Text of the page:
CANADA DELIVERS ON ITS COMMITMENT TO STRENGTHEN INTERNATIONAL FINANCIAL INSTITUTIONS
PITTSBURGH – Prime Minister Stephen Harper today announced that Canada will provide the African Development Bank more lending room to respond to the pressures of the global economic crisis. This action to temporarily triple callable capital for the Bank reinforces Canada’s London G20 commitment to strengthen and support international financial institutions.
“Canada is the first country to have responded to a critical need of regional banks in this innovative way,” said Prime Minister Harper. “Our support recognizes efforts by the African Development Bank to ensure it has sufficient resources to respond quickly to the demands of its borrowing members while it continues its poverty reduction efforts.”
Canada’s increase in callable capital, which serves as a guarantee from shareholders, will provide the African Development Bank approximately USD$2.6 billion [CAD$2.8 billion] in additional lending room. This triples the level of Canada’s shares in the Bank, allowing it to increase lending by 75 percent compared to its original planned lending for 2010, building on the innovative model that Canada introduced last April for the Inter-American Development Bank.
As leaders convene in Pittsburgh to take part in the G20 leaders’ summit, Prime Minister Harper is promoting a focused agenda, advocating the full implementation of stimulus measures, concrete action to keep our trade flows expanding and the importance of strengthening domestic financial sector regulation to facilitate a sustainable and balanced economic recovery.
Canada’s Capital Investment in the African Development Bank
Canada’s initiative to temporarily make available USD$2.6 billion [CAD$2.8 billion] to the African Development Bank (AfDB) represents a 200 percent increase in its level of shares in the Bank, and is a further demonstration of Canada’s commitment to Africa. This initiative will allow the AfDB to increase lending by 75 percent compared to its original planned lending for 2010.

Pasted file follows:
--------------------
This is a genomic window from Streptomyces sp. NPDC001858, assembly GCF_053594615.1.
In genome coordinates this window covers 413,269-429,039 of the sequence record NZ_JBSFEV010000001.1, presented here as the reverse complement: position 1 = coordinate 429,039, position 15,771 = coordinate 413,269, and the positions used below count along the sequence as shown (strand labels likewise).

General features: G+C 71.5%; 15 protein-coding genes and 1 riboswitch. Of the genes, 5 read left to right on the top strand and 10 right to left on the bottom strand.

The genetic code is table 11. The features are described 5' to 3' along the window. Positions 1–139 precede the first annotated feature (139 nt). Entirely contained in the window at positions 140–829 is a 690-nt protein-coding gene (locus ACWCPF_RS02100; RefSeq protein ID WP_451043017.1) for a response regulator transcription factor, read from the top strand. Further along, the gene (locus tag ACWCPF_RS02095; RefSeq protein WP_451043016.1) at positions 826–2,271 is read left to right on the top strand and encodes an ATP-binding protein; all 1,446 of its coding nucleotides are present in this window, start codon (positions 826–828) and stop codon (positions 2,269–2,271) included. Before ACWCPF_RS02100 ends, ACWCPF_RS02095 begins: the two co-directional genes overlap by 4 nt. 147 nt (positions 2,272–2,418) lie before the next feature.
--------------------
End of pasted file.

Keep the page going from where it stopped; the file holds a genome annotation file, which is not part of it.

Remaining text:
The AfDB is a valued regional institution in which Canada plays an active role. Established in 1964, the Bank began operations in 1966 and is a primary source of multilateral funding for economic, social and institutional development in Africa. Its mandate is to promote sustainable economic growth to reduce poverty. The Bank provides loans and grants focused on four priorities: infrastructure, governance, regional integration and private-sector development. Canada has been a non-regional, non-borrowing member of the AfDB since 1982 and is tied with France as the fourth-largest non-regional member.
Rising demand on the AfDB because of the global economic crisis has put pressure on the Bank’s lending limits. The Bank expects demand for loans and grants in 2009 to more than triple compared to last year to the equivalent of 9.65 billion UA (units of Account), or approximately USD$15.3 billion. The Bank is expected to have a funding shortfall over the next year of USD$3 billion. Increasing the callable capital on a temporary basis will help bridge the Bank’s funding gap until it finds permanent resources to meet the growing demand.
Canada’s capital investment in regional development banks, including the AfDB, consists of a mix of paid-in capital (cash contributions) and callable capital. The callable capital serves as a guarantee from shareholders that the Bank may call on that portion of subscribed capital stock, as required, to meet its obligations on borrowed funds.
By temporarily subscribing to additional callable capital shares, Canada’s initiative will increase the amount of secure guarantees, directly increasing by that same amount the lending capacity of the AfDB in the near term until the Bank finds more permanent resources to expand its capital base.
Canada currently owns 81,648 shares in the AfDB, for a subscribed capital investment of UA 816.48 million. Of that total investment, UA 81.75 million is paid-in and UA 734.73 million is callable.
As an active member of many international financial institutions, Canada has supported efforts to supply the resources and tools required to address the global financial and economic crisis in the institutions’ areas of operation, while ensuring full implementation of long-term development programs. In particular, Canada has made substantial contributions to expand the resources of the International Monetary Fund (IMF) bilateral credit arrangement and the International Finance Corporation’s Global Trade Liquidity Program. Canada has also temporarily doubled its callable capital at the Inter-American Development Bank to immediately increase the Bank’s lending capacity to respond to the effects of the financial crisis in the Americas. Canada joined other members of the Asian Development Bank in approving a 200-percent capital increase in the Bank’s capital to help it aggressively address the crisis while, at the same time, pursuing long-term development and poverty reduction. Canada continues to be engaged in ongoing discussions on capital adequacy in the other regional development banks.
The Minister of Foreign Affairs represents Canada on the AfDB Board of Governors. The Canadian International Development Agency leads Canada’s day-to-day operations at the Bank, and the Department of Finance Canada provides financial oversight.